I think there is a fourth question: whether electors should be able to express preferences for more than one political party, or whether they should be allowed only a single choice. Allowing more than one preference actually reflects how voters really think – my first choice is A, but B is better than C – and changes the dynamics of party campaigning. Rather than saying that all the others are equally bad and that everything they say is wrong, parties have an incentive in the campaign to find areas of agreement.

    A hung parliament requires them to find areas of agreement after the polls have closed: preferential voting (such as AV or STV above) has them do so while the voters still have a choice.

  7. @Richard – thanks for the link! I very much agree with that fourth question, but I suspect that most of the heads of the political parties don’t!

  8. Oh, and as if that were not enough, the Conservatives were only 16000 votes short of an outright majority – with 36.1% of the vote! See this.

  9. The numbers make it clear:

    Conservatives – seats won: 305 (46.92% of the seats)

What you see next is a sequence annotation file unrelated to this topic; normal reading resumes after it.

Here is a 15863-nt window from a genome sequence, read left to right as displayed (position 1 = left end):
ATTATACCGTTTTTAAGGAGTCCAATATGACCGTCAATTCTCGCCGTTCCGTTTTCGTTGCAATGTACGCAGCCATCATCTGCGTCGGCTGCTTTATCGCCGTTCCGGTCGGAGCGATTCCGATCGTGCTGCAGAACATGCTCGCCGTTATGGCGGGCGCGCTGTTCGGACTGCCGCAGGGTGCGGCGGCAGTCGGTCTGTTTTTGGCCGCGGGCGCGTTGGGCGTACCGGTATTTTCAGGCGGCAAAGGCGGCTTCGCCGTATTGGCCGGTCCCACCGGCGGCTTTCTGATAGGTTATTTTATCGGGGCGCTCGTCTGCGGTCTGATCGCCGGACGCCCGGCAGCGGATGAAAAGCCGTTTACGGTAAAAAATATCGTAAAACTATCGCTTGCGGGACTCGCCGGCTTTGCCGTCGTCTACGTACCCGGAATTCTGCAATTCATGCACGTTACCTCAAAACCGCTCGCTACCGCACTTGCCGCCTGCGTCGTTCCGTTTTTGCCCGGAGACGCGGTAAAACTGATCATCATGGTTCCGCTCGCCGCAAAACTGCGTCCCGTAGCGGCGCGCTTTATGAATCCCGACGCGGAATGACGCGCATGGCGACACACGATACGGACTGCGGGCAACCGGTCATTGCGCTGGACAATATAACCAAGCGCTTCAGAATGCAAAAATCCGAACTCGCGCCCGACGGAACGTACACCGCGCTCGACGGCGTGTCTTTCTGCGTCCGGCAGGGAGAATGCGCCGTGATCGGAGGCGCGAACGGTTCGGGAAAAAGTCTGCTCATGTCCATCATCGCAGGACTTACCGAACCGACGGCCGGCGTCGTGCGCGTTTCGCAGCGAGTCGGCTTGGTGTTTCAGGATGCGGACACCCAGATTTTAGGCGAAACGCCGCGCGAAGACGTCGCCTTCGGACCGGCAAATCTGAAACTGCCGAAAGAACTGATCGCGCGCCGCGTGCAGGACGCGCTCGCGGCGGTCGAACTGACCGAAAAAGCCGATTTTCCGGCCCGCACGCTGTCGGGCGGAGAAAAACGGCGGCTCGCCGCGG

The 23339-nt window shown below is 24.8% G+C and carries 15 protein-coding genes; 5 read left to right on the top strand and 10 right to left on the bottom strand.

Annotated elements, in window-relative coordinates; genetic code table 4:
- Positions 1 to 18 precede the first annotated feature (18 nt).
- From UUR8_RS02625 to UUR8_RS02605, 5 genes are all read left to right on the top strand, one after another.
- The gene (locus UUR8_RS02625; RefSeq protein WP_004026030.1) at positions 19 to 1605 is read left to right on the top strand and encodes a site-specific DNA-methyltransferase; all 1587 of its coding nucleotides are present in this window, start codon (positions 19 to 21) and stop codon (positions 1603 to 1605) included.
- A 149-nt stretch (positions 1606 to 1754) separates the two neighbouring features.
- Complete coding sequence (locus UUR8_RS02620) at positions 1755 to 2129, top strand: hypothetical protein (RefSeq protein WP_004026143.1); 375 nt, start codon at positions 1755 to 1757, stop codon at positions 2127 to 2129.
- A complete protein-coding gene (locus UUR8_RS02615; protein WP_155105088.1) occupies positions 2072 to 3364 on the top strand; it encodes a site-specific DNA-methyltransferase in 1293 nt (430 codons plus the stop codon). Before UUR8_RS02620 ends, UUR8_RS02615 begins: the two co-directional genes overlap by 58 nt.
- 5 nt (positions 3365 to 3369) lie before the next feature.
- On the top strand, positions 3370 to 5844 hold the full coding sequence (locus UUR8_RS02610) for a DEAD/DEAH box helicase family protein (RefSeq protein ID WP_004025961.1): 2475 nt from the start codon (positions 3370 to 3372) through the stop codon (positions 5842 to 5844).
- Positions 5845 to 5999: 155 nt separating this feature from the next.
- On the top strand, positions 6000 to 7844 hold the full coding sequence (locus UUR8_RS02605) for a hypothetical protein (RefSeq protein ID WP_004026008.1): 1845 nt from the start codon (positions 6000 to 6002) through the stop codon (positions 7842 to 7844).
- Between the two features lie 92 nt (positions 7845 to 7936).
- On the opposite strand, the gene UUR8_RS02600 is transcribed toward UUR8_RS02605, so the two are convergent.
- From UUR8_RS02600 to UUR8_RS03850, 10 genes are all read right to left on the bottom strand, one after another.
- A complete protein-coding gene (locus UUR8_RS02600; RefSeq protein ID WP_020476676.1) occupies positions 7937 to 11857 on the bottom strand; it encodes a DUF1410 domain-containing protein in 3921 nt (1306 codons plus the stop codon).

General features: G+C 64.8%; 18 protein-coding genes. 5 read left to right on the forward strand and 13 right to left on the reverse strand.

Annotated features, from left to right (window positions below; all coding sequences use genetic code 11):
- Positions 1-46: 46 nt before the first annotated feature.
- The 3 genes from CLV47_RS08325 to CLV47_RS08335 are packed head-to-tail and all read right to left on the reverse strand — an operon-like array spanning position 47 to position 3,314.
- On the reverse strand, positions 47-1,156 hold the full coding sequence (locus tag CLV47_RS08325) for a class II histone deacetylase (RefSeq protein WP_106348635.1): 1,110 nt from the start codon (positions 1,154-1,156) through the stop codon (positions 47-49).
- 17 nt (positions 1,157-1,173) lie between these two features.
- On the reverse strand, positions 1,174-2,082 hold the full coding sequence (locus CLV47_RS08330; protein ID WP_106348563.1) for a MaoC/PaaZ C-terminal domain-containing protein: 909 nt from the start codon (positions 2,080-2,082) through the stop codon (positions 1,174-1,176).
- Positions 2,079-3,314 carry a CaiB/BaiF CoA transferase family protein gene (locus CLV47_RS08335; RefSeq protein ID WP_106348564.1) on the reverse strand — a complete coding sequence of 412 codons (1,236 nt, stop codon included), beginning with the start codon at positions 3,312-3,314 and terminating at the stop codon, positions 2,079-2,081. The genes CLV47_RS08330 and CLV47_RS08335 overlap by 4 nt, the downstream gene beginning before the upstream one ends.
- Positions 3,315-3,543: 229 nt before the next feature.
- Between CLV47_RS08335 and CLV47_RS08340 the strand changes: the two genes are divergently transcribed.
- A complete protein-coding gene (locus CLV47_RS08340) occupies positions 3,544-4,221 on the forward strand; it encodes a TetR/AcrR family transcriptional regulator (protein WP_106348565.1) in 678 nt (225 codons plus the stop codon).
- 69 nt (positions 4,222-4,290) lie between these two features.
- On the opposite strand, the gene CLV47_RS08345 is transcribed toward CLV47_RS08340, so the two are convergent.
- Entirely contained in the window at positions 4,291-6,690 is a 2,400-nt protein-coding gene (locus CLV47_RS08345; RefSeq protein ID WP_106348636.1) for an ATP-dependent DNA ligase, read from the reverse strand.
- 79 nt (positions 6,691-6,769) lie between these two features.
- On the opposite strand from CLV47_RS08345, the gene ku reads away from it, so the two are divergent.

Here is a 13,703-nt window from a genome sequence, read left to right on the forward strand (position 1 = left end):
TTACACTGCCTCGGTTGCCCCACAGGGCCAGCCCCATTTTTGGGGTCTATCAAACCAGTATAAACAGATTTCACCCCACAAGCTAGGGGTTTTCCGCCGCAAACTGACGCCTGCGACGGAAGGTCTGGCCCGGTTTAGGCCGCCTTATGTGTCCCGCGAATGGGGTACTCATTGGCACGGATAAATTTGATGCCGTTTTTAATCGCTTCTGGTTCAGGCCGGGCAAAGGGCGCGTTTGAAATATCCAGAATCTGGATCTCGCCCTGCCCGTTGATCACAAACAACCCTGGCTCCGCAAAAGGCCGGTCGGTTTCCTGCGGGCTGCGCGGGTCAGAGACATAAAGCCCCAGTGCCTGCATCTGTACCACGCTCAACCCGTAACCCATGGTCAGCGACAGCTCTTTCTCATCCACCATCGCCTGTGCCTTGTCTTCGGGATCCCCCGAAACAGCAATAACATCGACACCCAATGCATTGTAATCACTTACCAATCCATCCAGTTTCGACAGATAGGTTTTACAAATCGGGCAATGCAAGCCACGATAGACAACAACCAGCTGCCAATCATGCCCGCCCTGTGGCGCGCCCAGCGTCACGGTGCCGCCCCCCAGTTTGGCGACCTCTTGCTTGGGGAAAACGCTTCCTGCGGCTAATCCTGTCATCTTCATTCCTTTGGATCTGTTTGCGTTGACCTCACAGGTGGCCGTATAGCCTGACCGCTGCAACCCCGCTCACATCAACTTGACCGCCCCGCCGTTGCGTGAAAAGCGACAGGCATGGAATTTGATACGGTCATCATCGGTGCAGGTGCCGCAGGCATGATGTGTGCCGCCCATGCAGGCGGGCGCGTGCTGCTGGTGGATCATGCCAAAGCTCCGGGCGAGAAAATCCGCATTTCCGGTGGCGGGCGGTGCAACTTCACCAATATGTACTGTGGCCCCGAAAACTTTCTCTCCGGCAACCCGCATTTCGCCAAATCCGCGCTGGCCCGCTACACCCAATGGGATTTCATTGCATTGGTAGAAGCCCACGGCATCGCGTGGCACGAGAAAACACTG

Labour – seats won: 258 (39.69% of the seats)
    Lib Dems – seats won: 57 (8.77% of the seats)
    (total seats 650)

    Conservatives – vote percentage: 36.1%
    Labour – vote percentage: 29.0%
    Lib Dems – vote percentage: 23.0%

    @curious1 – you might call that special and nice, I call that a result that’s so damned twisted that if it happened in an African country international election observers would be called in and everyone would have concerns that democracy was not functioning properly!

    Britain is a multi-party system, like the rest of Europe, at all levels *except* for elections to the House of Commons. Hence election reform is vital to make sure that such unacceptable results do not happen again.

  10. curious1

    Actually, as an outsider, I do not see why an electoral reform is needed (?) In my view, British electoral system is one of the things that make Britain special and nice …
    (Apart from the fact that Liberal Democrats long for a proportional system that would give them many more seats in Westminster – exactly the reason why Conservatives and Labour will not want it …)
    And if there is a true need of a reform, how about a variation of the French system – voting in two rounds, if a candidate does not win 50 % in the first round, the best candidates go on to the second round?